Carrier IQ gives a lengthy look into how it works

Carrier IQ, the company that everyone -- for right or wrong -- has come to hate of late has released a document explaining in plain English how it does what it does. "Understanding Carrier IQ Technology -- What Carrier IQ Does and Does Not Do" was released on Carrier IQ's website late Dec. 12 and is a PDF that details what Carrier IQ is, how it's loaded on devices (and what kinds of devices it can be used on), what information is collected, how it can be used by Carrier IQ's customers, and how the data is protected in the process.

Let's break it down.

A few choice points

  • Carrier IQ maintains that it's a provider of diagnostic data, and "that having an effective solution requires that the software gather only the critical diagnostic information and do so in a manner that protects consumers’ information."
  • Carrier IQ has been used on feature phones, smartphones, data modems and tablets.
  • Data is uploaded from the device once a day, at about 200kb a pop. The carrier absorbs the charge for the data.

Carrier IQ is loaded onto the phone as one of three ways

  • Preload: Installed by the hardware manufacturer at the behest of CIQ's client -- the carrier, it's not considered a traditional app and is not easily removed by the consumer, but it only has access to data accessible through the system APIs.
  • Aftermarket: Installed as a typical application, after purchase of the phone. Can be deleted by the consumer.
  • Embedded: Installed using a specific API from Carrier IQ, and differs from Preloaded in that it can report radio signal information.

Explaining the video

Speaking on the now infamous video from Trever Eckhart, Carrier IQ says that while it can't comment on every manufacturer implementation of its product (really?) the company says it looks like a hook was left in place that allows the CIQ metrics being collected to be passed to the Android debugging software, which is exactly what we see in the video, and that it's possible for that to be turned off.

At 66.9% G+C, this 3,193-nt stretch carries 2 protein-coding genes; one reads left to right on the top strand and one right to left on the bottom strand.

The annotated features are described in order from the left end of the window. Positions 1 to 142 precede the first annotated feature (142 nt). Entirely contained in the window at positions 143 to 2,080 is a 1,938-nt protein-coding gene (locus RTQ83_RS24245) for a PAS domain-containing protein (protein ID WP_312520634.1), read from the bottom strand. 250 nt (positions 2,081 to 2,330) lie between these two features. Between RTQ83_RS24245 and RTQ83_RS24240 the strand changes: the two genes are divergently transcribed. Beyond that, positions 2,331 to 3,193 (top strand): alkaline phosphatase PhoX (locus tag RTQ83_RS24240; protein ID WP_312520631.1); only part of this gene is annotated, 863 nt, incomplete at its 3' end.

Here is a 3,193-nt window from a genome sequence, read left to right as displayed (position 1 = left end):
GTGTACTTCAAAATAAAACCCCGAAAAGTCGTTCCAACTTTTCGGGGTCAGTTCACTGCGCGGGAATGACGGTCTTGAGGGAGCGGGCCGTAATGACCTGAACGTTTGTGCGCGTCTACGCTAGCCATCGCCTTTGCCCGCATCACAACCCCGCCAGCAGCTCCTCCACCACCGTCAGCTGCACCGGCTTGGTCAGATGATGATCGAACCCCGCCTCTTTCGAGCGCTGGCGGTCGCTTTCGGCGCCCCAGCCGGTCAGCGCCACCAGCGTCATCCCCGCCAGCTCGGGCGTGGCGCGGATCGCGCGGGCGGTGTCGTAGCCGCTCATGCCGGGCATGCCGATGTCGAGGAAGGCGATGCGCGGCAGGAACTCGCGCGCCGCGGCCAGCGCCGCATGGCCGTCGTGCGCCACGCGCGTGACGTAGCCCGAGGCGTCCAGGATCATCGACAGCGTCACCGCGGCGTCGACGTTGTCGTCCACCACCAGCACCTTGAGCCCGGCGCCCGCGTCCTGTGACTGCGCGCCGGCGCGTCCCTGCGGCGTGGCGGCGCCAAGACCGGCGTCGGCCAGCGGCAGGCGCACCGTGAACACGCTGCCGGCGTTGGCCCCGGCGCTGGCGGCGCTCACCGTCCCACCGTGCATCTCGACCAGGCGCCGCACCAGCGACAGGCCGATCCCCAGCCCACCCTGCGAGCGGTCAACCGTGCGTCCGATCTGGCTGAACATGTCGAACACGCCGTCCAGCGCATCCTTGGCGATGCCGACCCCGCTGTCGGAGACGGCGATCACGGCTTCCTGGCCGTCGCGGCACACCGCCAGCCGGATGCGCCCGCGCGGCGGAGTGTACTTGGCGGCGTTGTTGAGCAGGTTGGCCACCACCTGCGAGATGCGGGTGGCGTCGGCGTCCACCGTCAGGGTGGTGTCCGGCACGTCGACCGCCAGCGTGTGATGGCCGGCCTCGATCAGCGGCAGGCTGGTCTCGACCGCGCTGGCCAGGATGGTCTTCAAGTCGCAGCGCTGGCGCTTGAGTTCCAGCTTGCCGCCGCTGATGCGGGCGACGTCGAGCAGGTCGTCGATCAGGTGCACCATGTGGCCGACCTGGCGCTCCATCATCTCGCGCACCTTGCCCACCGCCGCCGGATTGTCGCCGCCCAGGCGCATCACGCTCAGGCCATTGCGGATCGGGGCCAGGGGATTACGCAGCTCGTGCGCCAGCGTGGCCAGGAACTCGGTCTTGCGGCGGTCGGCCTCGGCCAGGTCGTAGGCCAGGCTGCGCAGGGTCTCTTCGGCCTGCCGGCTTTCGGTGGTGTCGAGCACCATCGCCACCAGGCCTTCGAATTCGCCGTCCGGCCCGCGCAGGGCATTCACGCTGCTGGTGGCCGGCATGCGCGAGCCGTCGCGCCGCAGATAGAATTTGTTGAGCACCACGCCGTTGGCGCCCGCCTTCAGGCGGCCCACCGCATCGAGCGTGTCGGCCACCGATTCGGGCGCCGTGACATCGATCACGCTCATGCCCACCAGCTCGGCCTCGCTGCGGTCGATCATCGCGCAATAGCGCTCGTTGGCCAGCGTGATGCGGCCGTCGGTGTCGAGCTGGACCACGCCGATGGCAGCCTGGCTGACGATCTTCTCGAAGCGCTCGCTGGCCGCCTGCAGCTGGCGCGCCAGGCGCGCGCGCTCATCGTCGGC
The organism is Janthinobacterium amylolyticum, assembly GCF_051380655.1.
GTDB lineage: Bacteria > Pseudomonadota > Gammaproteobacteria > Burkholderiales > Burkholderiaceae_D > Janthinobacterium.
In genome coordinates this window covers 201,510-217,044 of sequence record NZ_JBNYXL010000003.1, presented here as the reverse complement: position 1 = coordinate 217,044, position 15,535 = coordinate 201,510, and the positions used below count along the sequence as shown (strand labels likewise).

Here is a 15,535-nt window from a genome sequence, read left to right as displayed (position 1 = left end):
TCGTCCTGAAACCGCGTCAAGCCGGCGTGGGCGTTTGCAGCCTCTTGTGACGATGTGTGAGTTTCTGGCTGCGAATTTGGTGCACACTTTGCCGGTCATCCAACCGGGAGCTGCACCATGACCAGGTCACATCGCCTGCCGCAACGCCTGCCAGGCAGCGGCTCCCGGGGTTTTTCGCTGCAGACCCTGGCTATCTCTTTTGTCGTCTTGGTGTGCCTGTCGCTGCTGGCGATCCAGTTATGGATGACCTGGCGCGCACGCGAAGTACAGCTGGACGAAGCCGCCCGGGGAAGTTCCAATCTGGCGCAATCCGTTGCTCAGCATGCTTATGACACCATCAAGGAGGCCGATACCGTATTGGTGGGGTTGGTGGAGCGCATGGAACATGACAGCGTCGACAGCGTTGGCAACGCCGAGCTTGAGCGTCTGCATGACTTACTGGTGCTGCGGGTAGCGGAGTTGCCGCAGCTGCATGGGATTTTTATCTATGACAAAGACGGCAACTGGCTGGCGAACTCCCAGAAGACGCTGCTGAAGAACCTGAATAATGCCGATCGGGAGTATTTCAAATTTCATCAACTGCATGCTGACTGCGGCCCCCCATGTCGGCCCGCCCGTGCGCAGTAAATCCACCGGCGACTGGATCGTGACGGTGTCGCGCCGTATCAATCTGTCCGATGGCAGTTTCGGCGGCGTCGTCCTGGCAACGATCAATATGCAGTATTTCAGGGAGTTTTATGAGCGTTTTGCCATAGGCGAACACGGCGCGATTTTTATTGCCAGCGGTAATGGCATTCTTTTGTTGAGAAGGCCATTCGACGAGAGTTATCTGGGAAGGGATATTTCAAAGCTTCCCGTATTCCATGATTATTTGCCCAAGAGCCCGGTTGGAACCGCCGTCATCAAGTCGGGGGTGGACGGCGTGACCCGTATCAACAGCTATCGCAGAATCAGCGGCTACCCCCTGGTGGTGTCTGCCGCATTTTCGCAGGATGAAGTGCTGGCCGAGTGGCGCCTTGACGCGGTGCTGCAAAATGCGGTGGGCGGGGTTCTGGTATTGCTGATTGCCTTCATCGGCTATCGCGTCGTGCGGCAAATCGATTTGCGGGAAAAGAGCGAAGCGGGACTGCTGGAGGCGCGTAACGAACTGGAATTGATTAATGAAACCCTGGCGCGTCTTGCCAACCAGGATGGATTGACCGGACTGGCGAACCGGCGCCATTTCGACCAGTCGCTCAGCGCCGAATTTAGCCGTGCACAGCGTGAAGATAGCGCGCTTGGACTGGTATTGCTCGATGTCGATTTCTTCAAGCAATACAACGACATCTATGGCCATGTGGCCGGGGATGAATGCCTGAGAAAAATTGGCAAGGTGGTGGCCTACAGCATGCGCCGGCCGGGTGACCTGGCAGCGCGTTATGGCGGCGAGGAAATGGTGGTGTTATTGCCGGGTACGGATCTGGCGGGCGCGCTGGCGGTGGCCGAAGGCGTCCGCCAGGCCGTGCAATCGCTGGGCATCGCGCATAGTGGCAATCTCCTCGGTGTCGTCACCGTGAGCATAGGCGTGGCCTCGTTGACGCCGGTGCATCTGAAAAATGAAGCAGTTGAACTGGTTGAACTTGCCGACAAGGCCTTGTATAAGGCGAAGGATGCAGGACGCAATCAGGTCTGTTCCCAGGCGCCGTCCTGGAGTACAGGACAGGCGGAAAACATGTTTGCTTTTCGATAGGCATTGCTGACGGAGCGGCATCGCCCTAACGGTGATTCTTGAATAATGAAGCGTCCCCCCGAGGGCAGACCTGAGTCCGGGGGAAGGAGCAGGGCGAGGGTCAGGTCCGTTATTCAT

CIQ also contends that just because something was visible in the debugging screen (and, again, they're working to get that turned off), it doesn't mean it was necessarily being collected and/or transmitted by Carrier IQ. Think of it as the difference between being able to see something versus seeing, remembering and then sharing with someone else.

CIQ also explains that, indeed, it's possible to collect URLs that are visited -- if it's part of the data collection profile that the carrier put into place. 

Unintended collection

CIQ's also come clean about some unintended data collection. Apparently while collecting signal information (ie what's going on with the network when you drop a call), it's possible that if you're on a call and you receive an SMS message, that SMS "may have unintentionally been included in the layer 3 signaling traffic that is collected by the IQ Agent." CIQ contends that "These messages were encoded and embedded ... and are not human readable," and that it's working with the carriers to make sure that information is no longer being collected. Only embedded versions of Carrier IQ had that problem.

Who owns the data?

Carrier IQ maintains that it has "no rights to the data that is gathered ... for any Carrier IQ customer." The servers that handle all of the data collection can be run by Carrier IQ, or by the carrier (or conceivably a third party). Carrier IQ says to its knowledge, it's never had a data breach.

The wrap up

There's more in the white paper regarding network analytics, and the entire thing is worth a read. You'll still have to come to your own conclusion about just how scary this whole thing is, and it's worth another mention that Carrier IQ doesn't exist in a vacuum. Carrier IQ is a customer of network operators -- the carriers you pay good money to every month.

And all that said -- we continue to believe that a simple disclosure and option to disable the analytics collection at initial startup would go a long way toward defusing this whole situation and restoring trust in Carrier IQ as well as in the carriers that hire its services.

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Phil Nickinson